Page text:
Summary: ESOcast is a video podcast series dedicated to bringing you the latest news and research from ESO, the European Southern Observatory. Here we explore the Universe's ultimate frontier.
The spectacular planetary nebula NGC 7009, or the Saturn Nebula, emerges from the darkness like a series of oddly-shaped bubbles, lit up in glorious pinks and blues.
ESOcast 128 describes how astronomers look at the Universe and why astronomers need ALMA, the largest ground-based facility for observing radio waves, in order to understand phenomena in some of the dustiest and most distant regions of our Universe.
ESOcast 127 Light: Ageing Star Blows Off Smoky Bubble (4K UHD)
ESO’s new Director General, Xavier Barcons, gives his perspective on ESO, astronomy, and his new position.
In ESOcast 124 ESO’s outgoing Director General, Tim de Zeeuw, gives us his thoughts and reflections on a decade at ESO.
Using ESO’s Very Large Telescope Interferometer astronomers have constructed the most detailed image ever of a star — the red supergiant star Antares. They have also made the first map of the velocities of material the atmosphere of a star other than the Sun, revealing unexpected turbulence in Antares’s huge extended atmosphere.
Astronomers using ESO’s Very Large Telescope have detected titanium oxide in an exoplanet atmosphere for the first time. This discovery around the hot-Jupiter planet WASP-19b exploited the power of the FORS2 instrument. It provides unique information about the chemical composition and the temperature and pressure structure of the atmosphere of this unusual and very hot world.
Observations of “Jellyfish galaxies” with ESO’s Very Large Telescope have revealed a previously unknown way to fuel supermassive black holes. It seems the mechanism that produces the tentacles of gas and newborn stars that give these galaxies their nickname also makes it possible for the gas to reach the central regions of the galaxies, feeding the black hole that lurks in each of them and causing it to shine brilliantly.
A new analysis of data from ESO’s Very Large Telescope and other telescopes suggests that the orbits of stars around the supermassive black hole at the centre of the Milky Way show the subtle effects predicted by Einstein’s general theory of relativity.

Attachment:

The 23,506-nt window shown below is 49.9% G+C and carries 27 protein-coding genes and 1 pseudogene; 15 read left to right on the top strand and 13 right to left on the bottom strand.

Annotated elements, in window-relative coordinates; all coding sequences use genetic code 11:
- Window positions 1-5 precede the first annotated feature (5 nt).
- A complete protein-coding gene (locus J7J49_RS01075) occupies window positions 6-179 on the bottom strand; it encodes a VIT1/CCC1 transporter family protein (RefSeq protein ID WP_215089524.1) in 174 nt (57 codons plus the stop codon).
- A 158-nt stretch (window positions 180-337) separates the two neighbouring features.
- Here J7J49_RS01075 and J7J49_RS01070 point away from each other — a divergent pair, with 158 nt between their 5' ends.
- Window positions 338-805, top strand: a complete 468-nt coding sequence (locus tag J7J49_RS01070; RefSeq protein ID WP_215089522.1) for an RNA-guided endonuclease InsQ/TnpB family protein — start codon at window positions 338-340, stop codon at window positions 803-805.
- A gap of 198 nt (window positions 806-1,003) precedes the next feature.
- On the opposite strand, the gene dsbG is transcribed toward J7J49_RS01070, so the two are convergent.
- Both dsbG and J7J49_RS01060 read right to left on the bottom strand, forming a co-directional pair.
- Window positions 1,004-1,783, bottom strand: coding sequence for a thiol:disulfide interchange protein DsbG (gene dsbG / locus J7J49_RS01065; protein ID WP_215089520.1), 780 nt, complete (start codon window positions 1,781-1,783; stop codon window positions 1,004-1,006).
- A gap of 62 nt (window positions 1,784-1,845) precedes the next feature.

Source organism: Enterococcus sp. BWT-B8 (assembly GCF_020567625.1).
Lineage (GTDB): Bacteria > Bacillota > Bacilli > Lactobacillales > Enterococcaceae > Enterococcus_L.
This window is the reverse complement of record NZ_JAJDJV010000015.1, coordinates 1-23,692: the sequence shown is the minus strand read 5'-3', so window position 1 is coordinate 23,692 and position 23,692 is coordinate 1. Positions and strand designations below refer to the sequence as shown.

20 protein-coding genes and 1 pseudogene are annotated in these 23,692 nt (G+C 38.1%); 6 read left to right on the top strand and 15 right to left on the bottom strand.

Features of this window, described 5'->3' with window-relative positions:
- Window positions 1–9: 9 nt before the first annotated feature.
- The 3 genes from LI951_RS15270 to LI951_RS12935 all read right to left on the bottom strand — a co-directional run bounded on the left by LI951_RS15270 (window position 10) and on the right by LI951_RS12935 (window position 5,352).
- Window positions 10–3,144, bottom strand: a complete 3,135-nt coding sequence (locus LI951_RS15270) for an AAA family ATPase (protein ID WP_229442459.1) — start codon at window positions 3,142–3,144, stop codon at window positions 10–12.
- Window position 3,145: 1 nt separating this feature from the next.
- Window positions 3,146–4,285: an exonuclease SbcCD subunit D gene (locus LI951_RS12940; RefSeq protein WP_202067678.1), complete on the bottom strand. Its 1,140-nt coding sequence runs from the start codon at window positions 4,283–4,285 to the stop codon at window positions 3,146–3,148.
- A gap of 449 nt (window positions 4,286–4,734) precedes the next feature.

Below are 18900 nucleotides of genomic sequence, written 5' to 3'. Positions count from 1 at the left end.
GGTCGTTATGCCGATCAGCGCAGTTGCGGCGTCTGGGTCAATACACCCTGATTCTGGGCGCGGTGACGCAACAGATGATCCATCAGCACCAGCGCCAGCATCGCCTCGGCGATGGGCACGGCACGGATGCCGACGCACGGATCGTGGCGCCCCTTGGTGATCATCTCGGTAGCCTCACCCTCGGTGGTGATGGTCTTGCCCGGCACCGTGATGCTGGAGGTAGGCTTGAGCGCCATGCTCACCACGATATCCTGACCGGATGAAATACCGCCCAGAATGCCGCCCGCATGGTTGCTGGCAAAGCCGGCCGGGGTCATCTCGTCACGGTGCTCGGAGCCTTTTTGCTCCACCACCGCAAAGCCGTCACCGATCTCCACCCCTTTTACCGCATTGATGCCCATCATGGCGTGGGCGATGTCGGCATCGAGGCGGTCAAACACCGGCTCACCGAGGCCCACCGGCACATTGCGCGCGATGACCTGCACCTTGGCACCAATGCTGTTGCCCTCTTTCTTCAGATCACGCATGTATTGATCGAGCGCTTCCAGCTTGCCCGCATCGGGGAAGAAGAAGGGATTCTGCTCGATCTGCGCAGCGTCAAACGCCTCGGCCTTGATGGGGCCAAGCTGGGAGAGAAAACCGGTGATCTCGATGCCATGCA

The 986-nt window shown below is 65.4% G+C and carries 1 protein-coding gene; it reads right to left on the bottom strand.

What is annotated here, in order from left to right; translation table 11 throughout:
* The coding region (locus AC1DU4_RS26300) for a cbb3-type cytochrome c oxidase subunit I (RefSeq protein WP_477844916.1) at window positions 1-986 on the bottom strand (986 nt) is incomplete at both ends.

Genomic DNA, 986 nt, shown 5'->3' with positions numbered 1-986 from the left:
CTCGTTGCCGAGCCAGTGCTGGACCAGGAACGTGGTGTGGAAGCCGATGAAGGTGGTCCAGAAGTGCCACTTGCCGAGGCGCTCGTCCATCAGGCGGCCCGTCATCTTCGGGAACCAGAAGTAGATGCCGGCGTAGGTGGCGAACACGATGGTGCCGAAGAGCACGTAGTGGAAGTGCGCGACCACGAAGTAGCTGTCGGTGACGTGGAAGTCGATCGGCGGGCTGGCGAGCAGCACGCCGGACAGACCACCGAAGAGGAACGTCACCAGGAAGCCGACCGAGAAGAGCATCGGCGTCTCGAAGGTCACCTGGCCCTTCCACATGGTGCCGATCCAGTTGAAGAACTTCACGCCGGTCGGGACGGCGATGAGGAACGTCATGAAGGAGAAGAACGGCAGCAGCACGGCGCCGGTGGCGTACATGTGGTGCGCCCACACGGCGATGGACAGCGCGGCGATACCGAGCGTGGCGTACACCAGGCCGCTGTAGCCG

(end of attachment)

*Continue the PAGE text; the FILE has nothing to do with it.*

This video takes a relaxed look at a tense process — cleaning and recoating the surface of one of the ESO Very Large Telescope’s 8.2-metre main mirrors.
ESO’s new Adaptive Optics Facility has just opened its eyes to the sky for the first time. Coupled with the revolutionary instrument MUSE, this is one of the most advanced and powerful technological systems ever built for ground-based astronomy.
Surprise: astronomers have found what look like three different generations of baby stars within the Orion Nebula Cluster.
The MASCARA (Multi-site All-Sky CAmeRA) station at ESO’s La Silla Observatory in Chile has achieved first light. This new facility will seek out transiting exoplanets as they pass in front of their bright parent stars and create a catalogue of targets for future exoplanet characterisation observations.
ESOcast 116 explores how astronomers request time to use an ESO telescope, and how ESO’s Observing Programmes Committee, embarking on its one-hundredth meeting, examines and judges these proposals in order to ensure that ESO is making the best use of its telescopes to advance our knowledge and understanding of the Universe.
ESO’s Very Large Telescope (VLT) has captured a magnificent face-on view of the barred spiral galaxy Messier 77. But there is more to this galaxy than meets the eye. This ESOcast Light takes a closer look.